Neuroscience club holds a guest talk about eating disorders


Jai Uparkar

When parent and psychotherapist Jenny Mayhew saw a Schoolloop email stating that MVHS Neuroscience club was holding a guest talk with Stanford professor Cara Bohon about eating disorders, she cleared her entire schedule and rushed over to room B101 during lunch on Oct. 13, 2017. As a psychotherapist, Mayhew treats eating disorders, anxiety and depression, and the guest talk related to her own profession and also attracted many other students.

Bohon’s speech covered topics ranging from her research with bulimia nervosa and eating disorders to obesity, which is what attracted Mayhew in the first place. Bohon is an assistant professor of psychiatry and behavioral sciences at the Stanford University Medical Center and mainly focuses her research on conducting experiments and meeting with clients. Her interest in eating disorders and interventions stemmed from her own personal experience with it, as one of her best friends in highschool suffered from anorexia.

“It sparked a curiosity in me about [how] this is affecting people who otherwise … might say have really great lives and things seem to be going really well,” Bohon said. “Entering undergrad, I studied psychology in an effort to pursue that line of work or working with patients with eating disorders and trying to help them get better and trying to understand [how] eating disorders are developed and why they are maintained so we can better treat [patients].

Bohon believes that eating disorders mostly affect teenagers and young adults, which is why she wanted to talk about this topic specifically. Students can easily be influenced by peer pressure to look or act a certain way in order to conform to social ideals.

Senior Min Hoo Lee, the president of the neuroscience club, sent out an email to Bohon, along with 30 other professors, in early August to extend invitations for a guest talk. The officer team was looking for certain qualities like being a researcher or majoring in a specific field that stood out for each professor highlighting the importance of neuroscience and chose Bohon because of the overlooked aspect of eating disorders.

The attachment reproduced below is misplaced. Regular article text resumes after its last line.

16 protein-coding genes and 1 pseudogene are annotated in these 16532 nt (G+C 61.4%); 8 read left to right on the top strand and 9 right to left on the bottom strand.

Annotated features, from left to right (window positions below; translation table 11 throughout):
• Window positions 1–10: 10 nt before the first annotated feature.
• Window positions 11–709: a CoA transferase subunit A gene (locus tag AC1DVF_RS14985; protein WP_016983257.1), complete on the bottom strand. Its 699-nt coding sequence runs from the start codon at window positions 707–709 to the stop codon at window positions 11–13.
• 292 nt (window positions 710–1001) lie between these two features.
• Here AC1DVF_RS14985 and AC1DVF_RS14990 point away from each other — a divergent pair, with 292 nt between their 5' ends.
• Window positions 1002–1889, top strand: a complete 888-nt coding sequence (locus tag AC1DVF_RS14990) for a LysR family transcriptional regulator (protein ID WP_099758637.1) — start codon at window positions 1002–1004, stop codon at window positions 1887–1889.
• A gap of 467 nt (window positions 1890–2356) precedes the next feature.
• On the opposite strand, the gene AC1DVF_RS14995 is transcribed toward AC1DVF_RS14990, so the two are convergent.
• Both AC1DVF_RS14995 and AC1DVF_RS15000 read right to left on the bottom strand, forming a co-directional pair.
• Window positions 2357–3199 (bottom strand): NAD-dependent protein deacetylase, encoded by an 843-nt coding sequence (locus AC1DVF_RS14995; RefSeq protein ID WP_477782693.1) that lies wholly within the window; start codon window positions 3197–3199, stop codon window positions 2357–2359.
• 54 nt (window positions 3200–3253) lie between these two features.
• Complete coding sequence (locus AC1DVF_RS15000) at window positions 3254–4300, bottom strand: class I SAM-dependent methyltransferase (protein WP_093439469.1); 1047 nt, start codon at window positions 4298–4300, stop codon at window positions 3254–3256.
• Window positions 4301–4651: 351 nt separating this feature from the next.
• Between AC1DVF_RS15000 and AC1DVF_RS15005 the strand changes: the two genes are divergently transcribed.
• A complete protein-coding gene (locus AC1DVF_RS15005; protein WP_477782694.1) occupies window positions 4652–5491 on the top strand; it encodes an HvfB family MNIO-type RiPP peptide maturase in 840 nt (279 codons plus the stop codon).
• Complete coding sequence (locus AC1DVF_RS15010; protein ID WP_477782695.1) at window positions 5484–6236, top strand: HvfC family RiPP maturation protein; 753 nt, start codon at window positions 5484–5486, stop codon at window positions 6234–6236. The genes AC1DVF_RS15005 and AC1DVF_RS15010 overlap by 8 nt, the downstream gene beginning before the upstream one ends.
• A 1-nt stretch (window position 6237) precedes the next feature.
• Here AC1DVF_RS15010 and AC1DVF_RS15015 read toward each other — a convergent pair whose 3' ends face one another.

The talk showed the impact of neuroscience and also targeted the problem of the lack of women in STEM fields. Lee specifically choose Bohon because she was a female and he has noticed the club mostly consists of females. Bohon was interested in reaching out to female students due to a large number of female students in the club.

Although the talk some purpose of inspiring students, it also sparked interest in Mayhew. Mayhew, who has always had an interest in psychology, had her own experiences with eating disorders as an adolescent, which led her to being a psychotherapist specializing in treating eating disorders for 26 years. During the talk, Mayhew learned some things that she never knew before and believed was helpful for her own profession.

“I hope that [MVHS students] learn that mental disorders are very much related to brain science and that field is very important because it helps clinicians like me to implement a more effective intervention for clients. It also helps clients understand that their mental disorders are not all their fault which decreases their shame,” Mayhew said.

Lee also wanted to invite a guest speaker to show the transition from high school to graduate to a job and also to show all the areas of potential uses for neuroscience.

Bohon emphasized the idea of choosing a career that holds special interests to the students because she wants students to be less stressed about the future.

“Additionally I think high school is a time when people are starting to think or feel pressure to think about careers and opportunities they are going to need in order to pursue those careers,” Bohon said. “I like reaching out to high school students actually to hopefully to try to ease that pressure a little bit and share my own experience that I did no research in highschool […] and despite that lack of experience I still ended up having a pretty successful research career.”

With the speech targeted to one of the aspects of the immense field of neuroscience, it also brought attention to pursuing a career that students want to follow.

“I hope that [MVHS] students learn that their career path can take them to a lot of unexpected places and that it’s important to listen to what their interests actually are and to follow that path,” Mayhew said.

Neuroscience club has five other guest speakers lined up for the year to help students figure out what topics they find most intriguing for themselves and that there are possibilities of combining multiple interests into a career.

“The common belief about neuroscience is it’s about the brain but there is so much more,” Lee said. “If you study your brain and how it connects to the other part of your body or maybe even computer science in that way you can see how vast neuroscience us and the potential there is for the future.”